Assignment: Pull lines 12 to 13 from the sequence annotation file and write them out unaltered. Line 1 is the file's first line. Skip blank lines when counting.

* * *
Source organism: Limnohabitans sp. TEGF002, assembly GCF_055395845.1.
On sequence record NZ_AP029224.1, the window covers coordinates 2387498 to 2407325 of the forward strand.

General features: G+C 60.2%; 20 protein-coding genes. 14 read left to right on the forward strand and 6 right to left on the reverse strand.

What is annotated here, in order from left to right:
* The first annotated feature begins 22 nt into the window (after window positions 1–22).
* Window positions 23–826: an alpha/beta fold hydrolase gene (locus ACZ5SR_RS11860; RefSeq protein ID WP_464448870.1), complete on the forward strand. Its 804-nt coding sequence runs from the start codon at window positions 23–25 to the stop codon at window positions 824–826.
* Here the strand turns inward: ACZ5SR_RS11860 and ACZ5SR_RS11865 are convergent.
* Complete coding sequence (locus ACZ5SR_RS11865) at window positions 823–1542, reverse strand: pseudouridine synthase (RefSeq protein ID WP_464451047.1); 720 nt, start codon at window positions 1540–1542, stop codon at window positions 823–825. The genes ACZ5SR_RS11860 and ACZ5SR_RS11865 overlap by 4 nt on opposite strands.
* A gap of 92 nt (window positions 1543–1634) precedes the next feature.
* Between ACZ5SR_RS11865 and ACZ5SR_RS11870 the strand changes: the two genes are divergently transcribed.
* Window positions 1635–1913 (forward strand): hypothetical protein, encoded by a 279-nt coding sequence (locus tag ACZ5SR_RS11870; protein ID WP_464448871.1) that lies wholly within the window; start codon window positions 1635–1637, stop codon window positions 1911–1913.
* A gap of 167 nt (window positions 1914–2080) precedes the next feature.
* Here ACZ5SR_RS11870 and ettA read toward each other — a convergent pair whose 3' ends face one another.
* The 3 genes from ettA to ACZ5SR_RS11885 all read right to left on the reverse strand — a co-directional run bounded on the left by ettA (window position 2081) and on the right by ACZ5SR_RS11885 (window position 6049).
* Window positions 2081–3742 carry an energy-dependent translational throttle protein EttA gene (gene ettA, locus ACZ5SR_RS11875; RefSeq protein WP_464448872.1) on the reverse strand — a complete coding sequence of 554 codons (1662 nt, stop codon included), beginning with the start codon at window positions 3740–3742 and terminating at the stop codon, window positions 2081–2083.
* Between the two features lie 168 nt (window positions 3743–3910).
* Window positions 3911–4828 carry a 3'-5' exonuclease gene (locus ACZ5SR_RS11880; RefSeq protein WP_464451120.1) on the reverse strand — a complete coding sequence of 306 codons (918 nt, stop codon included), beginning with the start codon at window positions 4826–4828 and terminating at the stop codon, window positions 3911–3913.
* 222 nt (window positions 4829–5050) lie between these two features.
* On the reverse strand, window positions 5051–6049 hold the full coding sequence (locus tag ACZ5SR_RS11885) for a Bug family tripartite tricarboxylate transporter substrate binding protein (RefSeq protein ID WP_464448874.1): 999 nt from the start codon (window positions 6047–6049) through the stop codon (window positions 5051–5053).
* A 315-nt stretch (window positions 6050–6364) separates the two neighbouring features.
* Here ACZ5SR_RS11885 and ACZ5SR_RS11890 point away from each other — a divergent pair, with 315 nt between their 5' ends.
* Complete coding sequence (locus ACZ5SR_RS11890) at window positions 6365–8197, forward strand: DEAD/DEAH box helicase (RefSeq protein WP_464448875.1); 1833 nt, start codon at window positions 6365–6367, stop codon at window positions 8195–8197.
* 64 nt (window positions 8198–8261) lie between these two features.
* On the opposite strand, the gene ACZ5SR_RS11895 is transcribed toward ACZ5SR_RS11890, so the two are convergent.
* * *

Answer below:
* A gap of 167 nt (window positions 1914–2080) precedes the next feature.
* Here ACZ5SR_RS11870 and ettA read toward each other — a convergent pair whose 3' ends face one another.